Stephen Jardine: Scottish produce is in demand overseas

Tesco removed the Saltire from Scottish strawberries in England. Picture: TSPL

Tesco removed the Saltire from Scottish strawberries in England. Picture: TSPL

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Even if Tesco is removing the saltire from strawberries says Stephen Jardine

Earlier this week, Scotland’s foremost historian Sir Tom Devine gave a talk at the Edinburgh International Book Festival on Scotland’s place in the Union.

The headlines the next day surrounded his suggestion that the Brexit vote had weakened the case for independence.

Away from that controversy, Devine made another observation. Acknowledging the anti-English hostility which exists amongst some Scots, Devine said it was important to understand it is countered by a strain of anti-Scottish feeling in England.

This week that may have bubbled to the surface in a tangible way. In removing the saltire from the packaging of strawberries, Tesco claimed on social media to be acting to “avoid further criticism” from English customers.

Within hours the company changed position, claiming no complaints had been made and the switch to the Union flag on packaging was simply to ensure consistency.

So what’s the real story?

To understand this involves an appreciation of the massive effort and resource which goes into food and drink packaging.

Nothing is left to chance. Colours are selected to push subliminal buttons with consumers and every aspect of the look and feel is designed to say ‘buy me’. If that seems far fetched, take a look at Marks and Spencer’s Lochmuir salmon brand which conjures up images of the west coast of Scotland at it’s beautiful best. Except Lochmuir doesn’t exist. It is a marketing device to make the product more attractive.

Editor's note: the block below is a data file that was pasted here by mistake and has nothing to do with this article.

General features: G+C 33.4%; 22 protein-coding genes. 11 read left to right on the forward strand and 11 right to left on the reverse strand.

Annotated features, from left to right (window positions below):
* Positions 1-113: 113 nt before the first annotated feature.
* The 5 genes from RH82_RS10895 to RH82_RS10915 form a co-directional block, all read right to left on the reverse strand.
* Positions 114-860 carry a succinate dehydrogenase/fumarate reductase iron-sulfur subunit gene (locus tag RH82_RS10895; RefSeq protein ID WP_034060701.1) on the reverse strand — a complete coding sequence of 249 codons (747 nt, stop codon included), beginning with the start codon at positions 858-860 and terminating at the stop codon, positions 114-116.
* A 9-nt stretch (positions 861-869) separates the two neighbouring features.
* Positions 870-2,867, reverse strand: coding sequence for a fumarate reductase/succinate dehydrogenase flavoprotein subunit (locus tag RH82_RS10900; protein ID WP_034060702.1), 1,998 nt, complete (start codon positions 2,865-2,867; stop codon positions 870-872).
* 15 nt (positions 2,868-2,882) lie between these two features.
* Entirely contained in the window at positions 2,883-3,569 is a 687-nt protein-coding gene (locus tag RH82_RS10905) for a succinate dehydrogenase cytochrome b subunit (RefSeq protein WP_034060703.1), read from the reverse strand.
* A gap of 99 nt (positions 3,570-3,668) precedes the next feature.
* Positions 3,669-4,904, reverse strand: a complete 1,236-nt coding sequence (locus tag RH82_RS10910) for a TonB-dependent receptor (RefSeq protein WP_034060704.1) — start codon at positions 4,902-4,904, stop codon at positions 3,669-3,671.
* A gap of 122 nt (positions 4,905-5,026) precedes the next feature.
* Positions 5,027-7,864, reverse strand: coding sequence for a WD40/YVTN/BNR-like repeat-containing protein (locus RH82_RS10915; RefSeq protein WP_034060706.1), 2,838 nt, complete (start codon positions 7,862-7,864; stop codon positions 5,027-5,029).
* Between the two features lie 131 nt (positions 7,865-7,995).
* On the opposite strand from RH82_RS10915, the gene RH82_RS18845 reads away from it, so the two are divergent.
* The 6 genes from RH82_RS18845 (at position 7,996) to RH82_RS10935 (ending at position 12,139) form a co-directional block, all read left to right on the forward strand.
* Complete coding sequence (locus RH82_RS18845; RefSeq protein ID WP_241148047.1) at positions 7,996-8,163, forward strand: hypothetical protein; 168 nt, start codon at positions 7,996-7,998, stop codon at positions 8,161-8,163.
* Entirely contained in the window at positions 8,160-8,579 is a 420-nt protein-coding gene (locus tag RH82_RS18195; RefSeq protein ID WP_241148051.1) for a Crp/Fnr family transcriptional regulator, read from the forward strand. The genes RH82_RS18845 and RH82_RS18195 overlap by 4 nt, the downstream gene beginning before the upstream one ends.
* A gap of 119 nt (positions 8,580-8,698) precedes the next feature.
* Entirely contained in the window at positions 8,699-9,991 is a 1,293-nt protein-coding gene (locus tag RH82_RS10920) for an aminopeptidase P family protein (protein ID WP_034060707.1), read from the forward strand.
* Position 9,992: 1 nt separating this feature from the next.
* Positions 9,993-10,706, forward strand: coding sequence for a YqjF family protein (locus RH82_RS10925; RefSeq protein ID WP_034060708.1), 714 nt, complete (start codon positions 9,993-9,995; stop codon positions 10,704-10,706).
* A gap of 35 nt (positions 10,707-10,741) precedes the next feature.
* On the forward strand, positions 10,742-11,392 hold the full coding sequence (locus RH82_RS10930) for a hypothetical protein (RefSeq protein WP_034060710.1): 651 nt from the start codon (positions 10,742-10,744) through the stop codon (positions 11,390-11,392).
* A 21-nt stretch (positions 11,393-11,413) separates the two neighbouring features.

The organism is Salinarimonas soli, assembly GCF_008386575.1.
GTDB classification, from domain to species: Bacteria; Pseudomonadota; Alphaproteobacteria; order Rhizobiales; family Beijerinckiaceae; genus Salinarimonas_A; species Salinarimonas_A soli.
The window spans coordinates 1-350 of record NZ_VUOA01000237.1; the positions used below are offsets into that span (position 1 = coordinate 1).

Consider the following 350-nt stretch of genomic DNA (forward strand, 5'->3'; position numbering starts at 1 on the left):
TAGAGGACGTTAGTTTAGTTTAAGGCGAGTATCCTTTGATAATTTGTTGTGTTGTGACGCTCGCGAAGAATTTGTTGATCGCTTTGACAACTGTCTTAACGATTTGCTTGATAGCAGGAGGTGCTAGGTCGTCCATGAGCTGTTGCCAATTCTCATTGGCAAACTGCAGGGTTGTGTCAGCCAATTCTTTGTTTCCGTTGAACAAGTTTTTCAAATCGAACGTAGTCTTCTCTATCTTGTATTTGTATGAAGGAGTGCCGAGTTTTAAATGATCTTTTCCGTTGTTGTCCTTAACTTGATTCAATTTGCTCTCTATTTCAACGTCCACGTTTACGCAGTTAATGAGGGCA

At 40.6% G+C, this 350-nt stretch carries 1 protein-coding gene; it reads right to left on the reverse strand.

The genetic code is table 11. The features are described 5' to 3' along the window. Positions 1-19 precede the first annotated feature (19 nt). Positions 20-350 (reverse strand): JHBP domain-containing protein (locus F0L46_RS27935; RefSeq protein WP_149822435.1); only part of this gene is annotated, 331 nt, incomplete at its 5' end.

With our heightened sense of national self-awareness at the moment, the Saltire has that same effect here in Scotland but how well does that travel?

Turn the clock back a decade and we were much less concerned about where our food came from. The packaging stated country of origin but that was a technical stipulation rather than a promotional tool. Since then numerous food scares have created the need for greater reassurance.

Over this time farmers’ markets boomed because consumers could put a face and a name to the produce. Supermarkets now emulate this trick with packaging tracing food back to specific farms and growers.

Overseas brand Scottish is in demand. Asian consumers who love whisky trust the same clear water responsible for our national drink to give them delicious fish and shellfish and they will pay a premium for it.

But is that appetite now waning south of the border due to fatigue with the independence issue?

You don’t have to look far on social media posts related to the Tesco decision to see plenty of comments about ‘moaning jocks’. But what seemed to bother English consumers most was not the presence of Saltires but the absence of the St George’s Cross on produce.

To counteract that, Tesco may well have decided to take a uniform approach to packaging with the Union flag offering consistency.

But it’s also possible supermarket chiefs are keen to smooth any potential antagonism out of the purchasing decision now or in the future. In other words, anything which might make the customer hesitate simply has to go.

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